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 Table of Contents  
RESEARCH ARTICLE
Year : 2015  |  Volume : 10  |  Issue : 7  |  Page : 1153-1158

Outcomes of bowel program in spinal cord injury patients with neurogenic bowel dysfunction


Ankara Physical Medicine and Rehabilitation Education and Research Hospital, PMR Clinics, Ministry of Health, Ankara, Turkey

Date of Acceptance14-Jun-2015
Date of Web Publication30-Jul-2015

Correspondence Address:
Zuhal Ozisler
Ankara Physical Medicine and Rehabilitation Education and Research Hospital, PMR Clinics, Ministry of Health, Ankara
Turkey
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Source of Support: None, Conflict of Interest: None


DOI: 10.4103/1673-5374.160112

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  Abstract 

In this study, we aimed to determine gastrointestinal problems associated with neurogenic bowel dysfunction in spinal cord injury patients and to assess the efficacy of bowel program on gastrointestinal problems and the severity of neurogenic bowel dysfunction. Fifty-five spinal cord injury patients were included in this study. A bowel program according to the characteristics of neurogenic bowel dysfunction was performed for each patient. Before and after bowel program, gastrointestinal problems (constipation, difficult intestinal evacuation, incontinence, abdominal pain, abdominal distension, loss of appetite, hemorrhoids, rectal bleeding and gastrointestinal induced autonomic dysreflexia) and bowel evacuation methods (digital stimulation, oral medication, suppositories, abdominal massage, Valsalva maneuver and manual evacuation) were determined. Neurogenic bowel dysfunction score was used to assess the severity of neurogenic bowel dysfunction. At least one gastrointestinal problem was identified in 44 (80%) of the 55 patients before bowel program. Constipation (56%, 31/55) and incontinence (42%, 23/55) were the most common gastrointestinal problems. Digital rectal stimulation was the most common method for bowel evacuation, both before (76%, 42/55) and after (73%, 40/55) bowel program. Oral medication, enema and manual evacuation application rates were significantly decreased and constipation, difficult intestinal evacuation, abdominal distention, and abdominal pain rates were significantly reduced after bowel program. In addition, mean neurogenic bowel dysfunction score was decreased after bowel program. An effective bowel program decreases the severity of neurogenic bowel dysfunction and reduces associated gastrointestinal problems in patients with spinal cord injury.

Keywords: nerve regeneration; spinal cord injury; neurogenic bowel; bowel program; gastrointestinal problems; bowel evacuation; neural regeneration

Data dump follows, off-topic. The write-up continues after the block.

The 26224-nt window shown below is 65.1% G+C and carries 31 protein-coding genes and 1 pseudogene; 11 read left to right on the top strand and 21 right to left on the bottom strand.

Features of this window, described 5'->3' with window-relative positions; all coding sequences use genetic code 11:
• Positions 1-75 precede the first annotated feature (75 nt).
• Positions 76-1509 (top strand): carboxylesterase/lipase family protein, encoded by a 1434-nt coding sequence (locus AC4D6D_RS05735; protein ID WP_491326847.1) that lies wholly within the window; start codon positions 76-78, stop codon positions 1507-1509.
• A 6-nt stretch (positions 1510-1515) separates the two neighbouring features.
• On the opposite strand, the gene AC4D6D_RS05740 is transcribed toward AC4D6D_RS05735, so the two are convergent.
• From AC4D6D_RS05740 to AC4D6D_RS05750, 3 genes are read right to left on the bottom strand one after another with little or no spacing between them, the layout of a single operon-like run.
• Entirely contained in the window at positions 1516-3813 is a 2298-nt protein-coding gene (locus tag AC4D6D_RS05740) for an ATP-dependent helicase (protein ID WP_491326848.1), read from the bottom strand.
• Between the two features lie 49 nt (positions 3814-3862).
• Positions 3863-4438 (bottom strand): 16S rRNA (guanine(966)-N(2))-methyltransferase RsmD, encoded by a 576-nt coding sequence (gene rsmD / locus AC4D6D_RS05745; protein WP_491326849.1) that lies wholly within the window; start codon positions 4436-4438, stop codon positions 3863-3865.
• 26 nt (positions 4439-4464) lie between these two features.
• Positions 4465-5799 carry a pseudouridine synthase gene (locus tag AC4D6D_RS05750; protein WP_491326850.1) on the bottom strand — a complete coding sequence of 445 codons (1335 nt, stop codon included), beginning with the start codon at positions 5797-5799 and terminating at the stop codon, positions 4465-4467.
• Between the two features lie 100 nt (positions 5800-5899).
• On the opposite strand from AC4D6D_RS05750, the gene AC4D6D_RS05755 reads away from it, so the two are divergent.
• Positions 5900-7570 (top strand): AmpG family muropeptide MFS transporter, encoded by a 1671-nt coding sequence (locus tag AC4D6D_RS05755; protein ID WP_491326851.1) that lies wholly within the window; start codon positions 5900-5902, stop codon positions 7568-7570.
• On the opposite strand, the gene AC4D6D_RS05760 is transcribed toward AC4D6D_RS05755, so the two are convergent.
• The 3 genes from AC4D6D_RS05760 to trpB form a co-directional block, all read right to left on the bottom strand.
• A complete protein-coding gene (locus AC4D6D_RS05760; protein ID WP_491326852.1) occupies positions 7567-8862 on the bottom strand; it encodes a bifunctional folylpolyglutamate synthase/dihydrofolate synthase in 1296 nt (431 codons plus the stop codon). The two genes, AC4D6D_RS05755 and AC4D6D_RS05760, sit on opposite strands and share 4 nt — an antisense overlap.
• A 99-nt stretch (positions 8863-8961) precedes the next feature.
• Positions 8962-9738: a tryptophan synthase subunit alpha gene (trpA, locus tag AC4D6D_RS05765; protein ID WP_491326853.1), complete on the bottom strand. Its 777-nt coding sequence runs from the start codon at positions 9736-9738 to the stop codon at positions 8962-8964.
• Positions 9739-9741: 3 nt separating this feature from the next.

How to cite this article:
Ozisler Z, Koklu K, Ozel S, Unsal-Delialioglu S. Outcomes of bowel program in spinal cord injury patients with neurogenic bowel dysfunction. Neural Regen Res 2015;10:1153-8

How to cite this URL:
Ozisler Z, Koklu K, Ozel S, Unsal-Delialioglu S. Outcomes of bowel program in spinal cord injury patients with neurogenic bowel dysfunction. Neural Regen Res [serial online] 2015 [cited 2019 Sep 17];10:1153-8. Available from: http://www.nrronline.org/text.asp?2015/10/7/1153/160112

Author contributions: ZO and SO designed the study; ZO performed experiments; KK analyzed the data; ZO and SUD wrote the paper. All authors approved the final version of this paper.



  Introduction Top


Neurogenic bowel dysfunction (NBD) is colon dysfunction due to the absence of nervous control, resulting in constipation, incontinence and discoordination of defecation. Spinal cord injury (SCI) is the most common cause of NBD. NBD is an important cause of morbidity and mortality which has a significant negative effect on the quality of life in SCI patients. Factors such as spending a lot of time for bowel evacuation, obligatory medication usage and digital stimulation for regular bowel movements, fecal incontinence risks and a constant personal help requirement are important problems which affect the quality of life of the patients (Stiens et al., 1997; Lynch et al., 2001; Lynch and Frizelle, 2006; Lisenmeyer et al., 2007). Hanson and Franklin (1976) emphasized that more than 1/3 of SCI patients report bladder and bowel dysfunctions as the primary cause which restrict their daily lives.

The main goals of NBD treatments are to achieve a regular and efficient bowel evacuation as much as possible, to prevent incontinence and complications of NBD and also to increase individual participation in social life (Stiens et al.,1997; Correa and Rotter, 2000; Inanır, 2004). Bowel program is the treatment plan to achieve these goals. Components of the bowel program are diet, physical activity, oral medication, rectal medication and bowel care (Stiens et al.,1997; Correa and Rotter, 2000; Ozel and Erkin, 2006; Stiens and King, 2007). Bowel care is the procedure carried out by the patients or patients' caregivers to evacuate the stool from the colon periodically. Components of bowel care are the position, equipment, digital stimulation, abdominal massage and Valsalva maneuver which faciliates controllable defecation of the maximal stool volume in the least amount of time.

An individually developed bowel program at the earliest time after injury is very important for prevention of short- and long-term complications of NBD (Stiens et al., 1997; Özel and Erkin, 2006; Lisenmeyer et al., 2007). Most of the studies in the literature about NBD in SCI patients are related with the prevalence of gastrointestinal (GIS) problems. The prevalence of GIS problems in SCI patients is reported to be 27-94.7% (Stone et al., 1990; Glickman and Kamm, 1996; Han et al., 1998; Demirel et al., 1999; Vallθs et al., 2006). There are few studies addressing the efficiency of bowel program in functional bowel evacuation and the prevention of GIS complications (Correa and Rotter, 2000).